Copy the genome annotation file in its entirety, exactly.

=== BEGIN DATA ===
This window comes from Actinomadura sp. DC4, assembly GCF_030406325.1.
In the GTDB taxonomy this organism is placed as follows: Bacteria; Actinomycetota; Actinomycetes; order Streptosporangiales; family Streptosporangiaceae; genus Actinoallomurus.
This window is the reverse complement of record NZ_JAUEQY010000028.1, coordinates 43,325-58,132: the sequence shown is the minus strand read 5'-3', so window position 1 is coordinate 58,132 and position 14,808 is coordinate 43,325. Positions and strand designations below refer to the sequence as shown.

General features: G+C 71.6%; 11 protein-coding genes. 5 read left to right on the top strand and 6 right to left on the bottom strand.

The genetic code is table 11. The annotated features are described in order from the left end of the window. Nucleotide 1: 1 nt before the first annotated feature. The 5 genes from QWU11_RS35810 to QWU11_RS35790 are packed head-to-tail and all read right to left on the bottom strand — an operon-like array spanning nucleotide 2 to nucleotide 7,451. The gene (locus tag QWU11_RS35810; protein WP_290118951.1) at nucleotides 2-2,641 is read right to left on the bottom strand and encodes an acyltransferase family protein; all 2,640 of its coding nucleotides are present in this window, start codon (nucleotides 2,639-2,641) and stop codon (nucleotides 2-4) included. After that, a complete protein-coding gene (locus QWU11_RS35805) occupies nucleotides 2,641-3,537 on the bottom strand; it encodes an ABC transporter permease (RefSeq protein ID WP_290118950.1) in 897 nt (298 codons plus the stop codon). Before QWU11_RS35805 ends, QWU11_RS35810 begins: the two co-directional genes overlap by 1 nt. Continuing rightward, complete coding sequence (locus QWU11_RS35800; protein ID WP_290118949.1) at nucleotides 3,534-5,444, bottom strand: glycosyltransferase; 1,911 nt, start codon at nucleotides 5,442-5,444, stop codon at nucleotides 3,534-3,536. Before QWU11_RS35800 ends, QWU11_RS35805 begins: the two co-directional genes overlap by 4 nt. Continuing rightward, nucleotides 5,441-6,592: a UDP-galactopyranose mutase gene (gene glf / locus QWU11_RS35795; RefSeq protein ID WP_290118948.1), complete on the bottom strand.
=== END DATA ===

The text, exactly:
This window comes from Actinomadura sp. DC4, assembly GCF_030406325.1.
In the GTDB taxonomy this organism is placed as follows: Bacteria; Actinomycetota; Actinomycetes; order Streptosporangiales; family Streptosporangiaceae; genus Actinoallomurus.
This window is the reverse complement of record NZ_JAUEQY010000028.1, coordinates 43,325-58,132: the sequence shown is the minus strand read 5'-3', so window position 1 is coordinate 58,132 and position 14,808 is coordinate 43,325. Positions and strand designations below refer to the sequence as shown.

General features: G+C 71.6%; 11 protein-coding genes. 5 read left to right on the top strand and 6 right to left on the bottom strand.

The genetic code is table 11. The annotated features are described in order from the left end of the window. Nucleotide 1: 1 nt before the first annotated feature. The 5 genes from QWU11_RS35810 to QWU11_RS35790 are packed head-to-tail and all read right to left on the bottom strand — an operon-like array spanning nucleotide 2 to nucleotide 7,451. The gene (locus tag QWU11_RS35810; protein WP_290118951.1) at nucleotides 2-2,641 is read right to left on the bottom strand and encodes an acyltransferase family protein; all 2,640 of its coding nucleotides are present in this window, start codon (nucleotides 2,639-2,641) and stop codon (nucleotides 2-4) included. After that, a complete protein-coding gene (locus QWU11_RS35805) occupies nucleotides 2,641-3,537 on the bottom strand; it encodes an ABC transporter permease (RefSeq protein ID WP_290118950.1) in 897 nt (298 codons plus the stop codon). Before QWU11_RS35805 ends, QWU11_RS35810 begins: the two co-directional genes overlap by 1 nt. Continuing rightward, complete coding sequence (locus QWU11_RS35800; protein ID WP_290118949.1) at nucleotides 3,534-5,444, bottom strand: glycosyltransferase; 1,911 nt, start codon at nucleotides 5,442-5,444, stop codon at nucleotides 3,534-3,536. Before QWU11_RS35800 ends, QWU11_RS35805 begins: the two co-directional genes overlap by 4 nt. Continuing rightward, nucleotides 5,441-6,592: a UDP-galactopyranose mutase gene (gene glf / locus QWU11_RS35795; RefSeq protein ID WP_290118948.1), complete on the bottom strand.